Question: "What does the Bible say about terrorism?"
Answer: The Bible doesn’t directly address the topic of terrorism, at least not the type of terrorism we think of in the modern world. True “terrorism” is an attempt to incite fear, shock, and panic in a target population through the use of violence. The goal of acts of terrorism is to bully a government or culture into cooperating with the demands of the terrorists. In some cases, the carnage is inflicted for its own sake or as a punishment or an act of revenge.
Many of the weapons used in modern terror attacks did not exist in biblical times, such as explosives, chemical weapons, and firearms. News of an attack would travel slowly in ancient times and only by oral or written descriptions. The ability to inflict sudden, catastrophic damage combined with the rapid spread of news—especially in graphic pictures and videos—has made terrorism as we know it today possible. These capabilities did not exist in biblical times, and so neither did modern-style terrorism. However, Old Testament statements about Israel’s responsibilities during war, scriptural comments about those who target the innocent, and the general sense of Christian morality all speak against what we would today define as “terrorism.”
Ancient armies were far more likely to deliberately target innocents; in fact, the idea of avoiding women and children during war was all but unheard of in the ancient Near East. However, Israel was given explicit instructions for warfare that greatly humanized their military operations. Soldiers were given the option to return home if they were newly married, afraid, or otherwise unready for warfare. They were not encouraged to suicidally throw themselves into battle (Deuteronomy 20:5–8). Israel was commanded to offer peace—and with it a warning—to a city prior to any attack (Deuteronomy 20:10). This procedure not only left room for peace, but it gave non-combatants an opportunity to flee prior to the battle.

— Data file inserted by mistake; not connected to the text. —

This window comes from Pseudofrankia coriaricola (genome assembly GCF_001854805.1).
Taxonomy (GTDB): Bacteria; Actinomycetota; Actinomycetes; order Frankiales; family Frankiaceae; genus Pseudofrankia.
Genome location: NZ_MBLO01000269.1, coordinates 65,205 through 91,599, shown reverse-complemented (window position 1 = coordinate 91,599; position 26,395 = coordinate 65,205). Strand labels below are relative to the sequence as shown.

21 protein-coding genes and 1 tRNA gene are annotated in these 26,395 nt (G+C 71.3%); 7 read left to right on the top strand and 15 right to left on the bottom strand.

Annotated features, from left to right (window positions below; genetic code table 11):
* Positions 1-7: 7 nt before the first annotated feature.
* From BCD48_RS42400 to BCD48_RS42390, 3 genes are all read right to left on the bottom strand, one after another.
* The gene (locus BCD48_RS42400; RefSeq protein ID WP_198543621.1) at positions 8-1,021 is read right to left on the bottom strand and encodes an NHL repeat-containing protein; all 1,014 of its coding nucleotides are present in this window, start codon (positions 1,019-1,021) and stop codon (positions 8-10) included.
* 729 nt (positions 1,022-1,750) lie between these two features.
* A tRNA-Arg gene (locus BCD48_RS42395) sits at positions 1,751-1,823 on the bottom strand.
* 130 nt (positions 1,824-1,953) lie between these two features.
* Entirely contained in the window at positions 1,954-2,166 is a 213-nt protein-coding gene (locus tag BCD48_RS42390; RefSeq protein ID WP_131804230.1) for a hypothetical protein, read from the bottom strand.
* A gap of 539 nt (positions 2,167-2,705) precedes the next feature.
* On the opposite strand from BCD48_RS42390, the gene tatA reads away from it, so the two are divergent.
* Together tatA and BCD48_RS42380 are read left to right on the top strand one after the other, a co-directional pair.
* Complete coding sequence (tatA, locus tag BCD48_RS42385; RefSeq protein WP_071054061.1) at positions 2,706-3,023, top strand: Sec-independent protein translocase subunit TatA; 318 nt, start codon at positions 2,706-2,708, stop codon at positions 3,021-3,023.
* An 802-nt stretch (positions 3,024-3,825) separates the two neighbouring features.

Israel was not encouraged to go out of their way to attack civilians instead of soldiers, as modern terrorism does. And the Israelites were frequently reminded that their limited, one-time-only orders to attack were based on the wickedness of their enemy, not their own superiority (Deuteronomy 9:4–6).
The Bible also expresses a strong condemnation for the shedding of innocent blood. Over and over, the Scriptures condemn those who use violence against the helpless and inoffensive (Deuteronomy 27:25; Proverbs 6:16–18). Those who use common terrorist tactics such as attacking non-combatants and trying to inspire terror are also rebuked (Jeremiah 7:6; 19:4; 22:3, 17). Even on a small scale, using ambush tactics in order to kill those one hates is treated as murder (Deuteronomy 19:11).
This theme is continued in the New Testament, where Christians are explicitly told not to use bloodshed in an attempt to defend Christ (Matthew 26:52). Attempts to violently overthrow or influence the government are also off-limits (Romans 13:1). Rather, Christians are to overcome evil through good (Romans 12:21).
All in all, terrorism is simply incompatible with a biblical worldview. Opposition to terrorism is expressed both in the Old and New Testaments. The principles apply both to nations and to individual people. The Bible does not explicitly address the 21st-century concept of terrorism, but it clearly condemns everything about it.